Flack's slow and sensual version was used by Clint Eastwood in his 1971 directorial film debut: Play Misty for Me to score a love scene featuring Eastwood and actress Donna Mills. Flack would recall how Eastwood, who had heard her version of "The First Time..." on his car radio while driving down the LA Freeway, phoned out of the blue to her Alexandria (Virginia) home: (Roberta Flack quote:)"[Eastwood said:] 'I'd like to use your song in this movie...about a disc jockey [with] a lot of music in it. I'd use it in the only part of the movie where there's absolute love.' I said okay. We discussed the money.[Eastwood would pay $2000 to use Flack's "The First Time..."] He said: 'Anything else?' And I said: 'I want to do it over again. It's too slow.' He said: "No, it's not.'"
Flack also recalled that, during the First Take sessions, her producer Joel Dorn had suggested re-recording "The First Time..." with a slightly speeded tempo and lyric edit to trim its running time, but Flack had not then been agreeable: (Roberta Flack quote:)"Joel said: 'Okay you don't care if it's a hit or not?' I said: 'No sir.' Of course he was right for three years, until [after] Clint got it." Flack's version of "The First Time..." exploded in popularity following the November 1971 release of Play Misty For Me. This persuaded Atlantic Records to issue the track as a single - trimmed by a minute - in February 1972: the track became a smash hit single in the United States, reaching No. 1 for six weeks on both the Billboard Hot 100 and easy listening charts in the spring of 1972, with a No. 4 R&B chart peak. Reaching No. 14 on the UK Singles Chart, Flack's "The First Time..." was No. 1 for three weeks on the singles chart in Canada's RPM magazine.
"The First Time Ever I Saw Your Face" was played as the wake-up music on flight day 9 to the astronauts aboard Apollo 17, on their last day in Lunar orbit (Friday, December 15, 1972) before returning to earth, thus ending the last human explorations of the Moon. The use of the song was most likely a reference to the "face" of the moon below the spacecraft.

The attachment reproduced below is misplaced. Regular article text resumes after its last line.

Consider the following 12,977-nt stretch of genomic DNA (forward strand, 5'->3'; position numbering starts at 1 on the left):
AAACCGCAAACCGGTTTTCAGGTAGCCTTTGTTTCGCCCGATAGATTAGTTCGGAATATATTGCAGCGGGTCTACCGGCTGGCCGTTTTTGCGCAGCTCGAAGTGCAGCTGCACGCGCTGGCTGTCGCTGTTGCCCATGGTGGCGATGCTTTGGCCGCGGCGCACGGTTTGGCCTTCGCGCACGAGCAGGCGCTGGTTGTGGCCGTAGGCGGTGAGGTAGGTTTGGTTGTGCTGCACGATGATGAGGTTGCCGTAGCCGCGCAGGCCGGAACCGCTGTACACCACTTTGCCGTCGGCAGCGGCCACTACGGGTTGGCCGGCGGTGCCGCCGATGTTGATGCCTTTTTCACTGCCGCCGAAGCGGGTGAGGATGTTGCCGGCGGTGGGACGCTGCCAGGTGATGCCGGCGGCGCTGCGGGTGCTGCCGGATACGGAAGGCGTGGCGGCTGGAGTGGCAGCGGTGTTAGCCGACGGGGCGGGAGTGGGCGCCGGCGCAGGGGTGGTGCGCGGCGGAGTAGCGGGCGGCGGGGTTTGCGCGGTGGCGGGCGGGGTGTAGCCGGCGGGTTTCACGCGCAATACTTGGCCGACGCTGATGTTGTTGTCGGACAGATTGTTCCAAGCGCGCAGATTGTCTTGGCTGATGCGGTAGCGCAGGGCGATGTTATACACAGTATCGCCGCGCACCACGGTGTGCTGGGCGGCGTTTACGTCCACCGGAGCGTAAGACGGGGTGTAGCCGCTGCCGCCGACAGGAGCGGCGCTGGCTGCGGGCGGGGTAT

The American series Glee featured a cover version of the song in the episode “Yes/No”. It was sung by Santana Lopez (Naya Rivera), Mercedes Jones (Amber Riley), Tina Cohen-Chang (Jenna Ushkowitz), Rachel Berry (Lea Michelle).
In 2014, two films featured the song: Flack's version was heard twice in the superhero film X-Men: Days of Future Past , set largely in 1973, while a "cover" of it was performed by one of the protagonists in The Inbetweeners 2 for comic effect.
Flack's version from First Take was used as the outro in episode 88 of the television series Mad Men in 2015; in 2016 the same version was featured in the finale episode of the HBO series The Night Of and played in the background of Episode 3 of the FX Cable TV Miniseries The People v. O. J. Simpson: American Crime Story .
A version by UNKLE is played over the closing credits of the 2014 film Shelter .
In November 2020, English singer-songwriter James Blake played a cover of the song on The Tonight Show Starring Jimmy Fallon.
James Henry Miller, better known by his stage name Ewan MacColl, was a folk singer songwriter, folk song collector, labour activist and actor, born in England of Scottish parents. He is known as one of the integrators of the 1960s folk revival as well as writing such songs as "The First Time Ever I Saw Your Face" and "Dirty Old Town".
Roberta Cleopatra Flack is an American singer. She is known for her No. 1 singles "The First Time Ever I Saw Your Face", "Killing Me Softly with His Song", "Feel Like Makin' Love"; and "Where Is the Love" and "The Closer I Get to You", two of her many duets with Donny Hathaway.